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Harold Hall

Workshop Projects

The Box Bed 29

This is basically identical to the box bed on the 10V but longer and repeating the machining method would seem the obvious choice. However, in my case, the casting had a twist in it and if the top was clamped to the faceplate (or fixture) with an internal clamp as was done for the 10V it would pull the casting into the faceplate distorting it in the process.  Then, after the base had been machined and the Box Bed removed, it would return to its original shape and the surface just machined would no longer be flat. Most likely, others castings will be OK.

 

To avoid this, I clamped it to the faceplate using simple low profile clamps as seen in Photograph 74. The clamps have a single fixing and a grub screw either side of this to grip the workpiece. The taper on the casting is such that the Box Bed is bigger at its base and this was placed on the faceplate rather than the top of the casting. By doing this any possibility of the casting breaking free was virtually eliminated. Also, note the packing that is between the grub screws and the casting, always use a softer material, aluminium or copper, when securing castings as the softer material will conform to the rougher casting and improve the grip substantially. With the top surface machined the casting can then be turned over and clamped directly to the faceplate and the base machined, Photograph 75.

 

Soleplate 11

After doing the initial tidying up of the casting, stand the casting base down onto the surface plate and using a surface gauge check the heights of the four surfaces that support the crankshaft bearings, the aim is to get them the same  height. File those that are high and check again finally turning the casting over and checking the four surfaces against the surface plate checking to see if it rocks, the four should then be lapped as a group on a piece of course emery paper.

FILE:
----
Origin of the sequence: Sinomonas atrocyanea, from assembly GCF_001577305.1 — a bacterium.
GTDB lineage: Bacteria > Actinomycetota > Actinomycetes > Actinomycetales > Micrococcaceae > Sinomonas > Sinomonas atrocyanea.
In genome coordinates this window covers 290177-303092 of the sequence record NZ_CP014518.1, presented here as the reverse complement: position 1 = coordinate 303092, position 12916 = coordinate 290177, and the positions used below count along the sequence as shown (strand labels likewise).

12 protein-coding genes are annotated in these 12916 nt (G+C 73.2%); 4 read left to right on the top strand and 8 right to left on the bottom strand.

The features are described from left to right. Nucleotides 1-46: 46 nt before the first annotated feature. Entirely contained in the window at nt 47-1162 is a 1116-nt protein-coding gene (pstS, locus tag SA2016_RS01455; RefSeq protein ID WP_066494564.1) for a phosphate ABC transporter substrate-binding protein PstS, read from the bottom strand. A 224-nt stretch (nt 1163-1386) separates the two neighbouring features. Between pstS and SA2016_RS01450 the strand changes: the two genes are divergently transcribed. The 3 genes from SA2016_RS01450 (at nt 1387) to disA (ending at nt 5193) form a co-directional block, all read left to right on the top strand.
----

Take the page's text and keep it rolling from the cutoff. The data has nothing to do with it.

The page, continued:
Now, mount it onto the faceplate using suitable packing and add a small angle plate to secure the other end. This arrangement will be better understood by reference to Photograph 76. If using a small lathe do rotate the machine by hand before starting it to ensure that the casting clears the lathe's bed. With that done start up and machine the casting's base. Having probably spent at least an hour deciding on the method, locating suitable parts and then mounting them on the faceplate, machining took no more than a couple of minutes, highlighting the fact that using the faceplate is frequently more about set up than the actual machining.

Stuart 10H steam engine machining

As I stated at the beginning, almost all parts that make up the 10H, Photograph  73, are identical to those in the 10V,  with just a few being basically the same but having different dimensions..

 

There is only one component  that is markedly different, that is the Soleplate(11). This replaces both the Soleplate (29) and the Standard (11) used on the 10V.  However, both the Soleplate and the Boxbed, being larger, stretched my Hobbymat to the limit, there being just 1/32” clearance to the bed when the BoxBed was mounted on the faceplate Unless the beginner has a very special reason for starting with the 10H my advice would be to make the 10V, not because of size but because the Soleplate is definitely more difficult to set up for machining if using just a lathe.

The Stuart 10H

Stuart 10H steam engine machining
Stuart 10H steam engine machining
Stuart 10H steam engine machining
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73

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74

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75

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76

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